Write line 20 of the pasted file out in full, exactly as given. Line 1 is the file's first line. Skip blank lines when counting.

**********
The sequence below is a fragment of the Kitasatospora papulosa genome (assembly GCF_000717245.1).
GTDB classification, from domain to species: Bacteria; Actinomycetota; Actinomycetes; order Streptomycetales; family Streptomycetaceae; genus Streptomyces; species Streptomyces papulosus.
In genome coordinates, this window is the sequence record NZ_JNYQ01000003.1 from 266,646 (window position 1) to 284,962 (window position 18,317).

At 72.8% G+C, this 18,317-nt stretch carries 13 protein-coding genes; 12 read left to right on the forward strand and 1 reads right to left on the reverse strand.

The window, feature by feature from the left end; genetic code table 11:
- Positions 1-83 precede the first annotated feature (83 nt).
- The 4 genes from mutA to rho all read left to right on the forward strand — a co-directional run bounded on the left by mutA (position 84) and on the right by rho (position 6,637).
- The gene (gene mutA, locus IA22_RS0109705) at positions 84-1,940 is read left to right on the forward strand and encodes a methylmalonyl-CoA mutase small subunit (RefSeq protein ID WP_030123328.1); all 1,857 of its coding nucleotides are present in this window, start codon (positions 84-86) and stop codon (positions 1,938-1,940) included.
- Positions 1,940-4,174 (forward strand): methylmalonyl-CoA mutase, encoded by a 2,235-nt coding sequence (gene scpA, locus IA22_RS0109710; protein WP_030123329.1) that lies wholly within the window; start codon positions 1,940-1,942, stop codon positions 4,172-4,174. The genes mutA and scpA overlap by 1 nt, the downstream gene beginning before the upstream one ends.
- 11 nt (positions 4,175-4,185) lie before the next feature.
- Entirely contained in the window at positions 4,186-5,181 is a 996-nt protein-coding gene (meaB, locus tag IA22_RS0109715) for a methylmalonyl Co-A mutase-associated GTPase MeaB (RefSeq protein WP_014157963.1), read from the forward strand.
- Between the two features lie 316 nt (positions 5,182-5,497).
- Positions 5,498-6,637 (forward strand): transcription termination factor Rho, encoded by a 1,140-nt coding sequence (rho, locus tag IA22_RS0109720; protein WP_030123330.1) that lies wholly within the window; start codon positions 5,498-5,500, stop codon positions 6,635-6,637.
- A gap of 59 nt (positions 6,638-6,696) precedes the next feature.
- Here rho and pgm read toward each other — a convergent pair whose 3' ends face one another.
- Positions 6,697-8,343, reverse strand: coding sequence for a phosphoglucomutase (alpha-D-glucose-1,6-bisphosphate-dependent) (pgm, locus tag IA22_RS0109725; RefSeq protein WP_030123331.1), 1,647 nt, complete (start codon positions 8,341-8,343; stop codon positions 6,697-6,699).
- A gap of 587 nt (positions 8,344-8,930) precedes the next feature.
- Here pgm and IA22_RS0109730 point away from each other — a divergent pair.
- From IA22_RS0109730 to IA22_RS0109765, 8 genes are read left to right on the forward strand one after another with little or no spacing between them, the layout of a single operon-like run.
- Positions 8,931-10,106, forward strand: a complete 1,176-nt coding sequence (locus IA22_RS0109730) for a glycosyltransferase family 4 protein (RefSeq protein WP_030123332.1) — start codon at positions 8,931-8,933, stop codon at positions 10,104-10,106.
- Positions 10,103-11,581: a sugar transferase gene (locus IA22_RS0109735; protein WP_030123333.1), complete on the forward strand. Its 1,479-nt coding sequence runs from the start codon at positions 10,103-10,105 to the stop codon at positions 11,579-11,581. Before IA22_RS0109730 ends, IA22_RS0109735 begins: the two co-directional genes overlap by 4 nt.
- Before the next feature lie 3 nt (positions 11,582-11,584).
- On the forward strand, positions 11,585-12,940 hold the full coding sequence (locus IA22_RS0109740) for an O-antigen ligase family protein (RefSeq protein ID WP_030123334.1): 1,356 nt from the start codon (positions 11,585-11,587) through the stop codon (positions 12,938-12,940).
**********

- Positions 8,931-10,106, forward strand: a complete 1,176-nt coding sequence (locus IA22_RS0109730) for a glycosyltransferase family 4 protein (RefSeq protein WP_030123332.1) — start codon at positions 8,931-8,933, stop codon at positions 10,104-10,106.